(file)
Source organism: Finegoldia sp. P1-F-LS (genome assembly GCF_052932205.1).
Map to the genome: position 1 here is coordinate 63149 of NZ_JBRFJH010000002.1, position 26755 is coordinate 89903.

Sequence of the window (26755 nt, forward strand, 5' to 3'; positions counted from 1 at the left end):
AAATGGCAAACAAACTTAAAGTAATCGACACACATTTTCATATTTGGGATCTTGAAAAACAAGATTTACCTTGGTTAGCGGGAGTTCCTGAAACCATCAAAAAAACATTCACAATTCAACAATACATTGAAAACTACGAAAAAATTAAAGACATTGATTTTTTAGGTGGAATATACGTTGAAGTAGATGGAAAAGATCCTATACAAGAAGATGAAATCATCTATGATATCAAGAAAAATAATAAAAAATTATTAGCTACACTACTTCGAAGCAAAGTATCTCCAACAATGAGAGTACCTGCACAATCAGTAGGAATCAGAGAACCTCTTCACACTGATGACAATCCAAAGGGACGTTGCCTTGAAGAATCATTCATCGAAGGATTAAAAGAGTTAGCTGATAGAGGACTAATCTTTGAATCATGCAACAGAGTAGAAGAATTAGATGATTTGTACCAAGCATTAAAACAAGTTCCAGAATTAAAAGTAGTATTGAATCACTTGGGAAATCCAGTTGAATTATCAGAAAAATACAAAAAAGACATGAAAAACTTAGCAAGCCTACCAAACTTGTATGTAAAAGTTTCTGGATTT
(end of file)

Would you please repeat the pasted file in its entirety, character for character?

Source organism: Finegoldia sp. P1-F-LS (genome assembly GCF_052932205.1).
Map to the genome: position 1 here is coordinate 63149 of NZ_JBRFJH010000002.1, position 26755 is coordinate 89903.

Sequence of the window (26755 nt, forward strand, 5' to 3'; positions counted from 1 at the left end):
AAATGGCAAACAAACTTAAAGTAATCGACACACATTTTCATATTTGGGATCTTGAAAAACAAGATTTACCTTGGTTAGCGGGAGTTCCTGAAACCATCAAAAAAACATTCACAATTCAACAATACATTGAAAACTACGAAAAAATTAAAGACATTGATTTTTTAGGTGGAATATACGTTGAAGTAGATGGAAAAGATCCTATACAAGAAGATGAAATCATCTATGATATCAAGAAAAATAATAAAAAATTATTAGCTACACTACTTCGAAGCAAAGTATCTCCAACAATGAGAGTACCTGCACAATCAGTAGGAATCAGAGAACCTCTTCACACTGATGACAATCCAAAGGGACGTTGCCTTGAAGAATCATTCATCGAAGGATTAAAAGAGTTAGCTGATAGAGGACTAATCTTTGAATCATGCAACAGAGTAGAAGAATTAGATGATTTGTACCAAGCATTAAAACAAGTTCCAGAATTAAAAGTAGTATTGAATCACTTGGGAAATCCAGTTGAATTATCAGAAAAATACAAAAAAGACATGAAAAACTTAGCAAGCCTACCAAACTTGTATGTAAAAGTTTCTGGATTT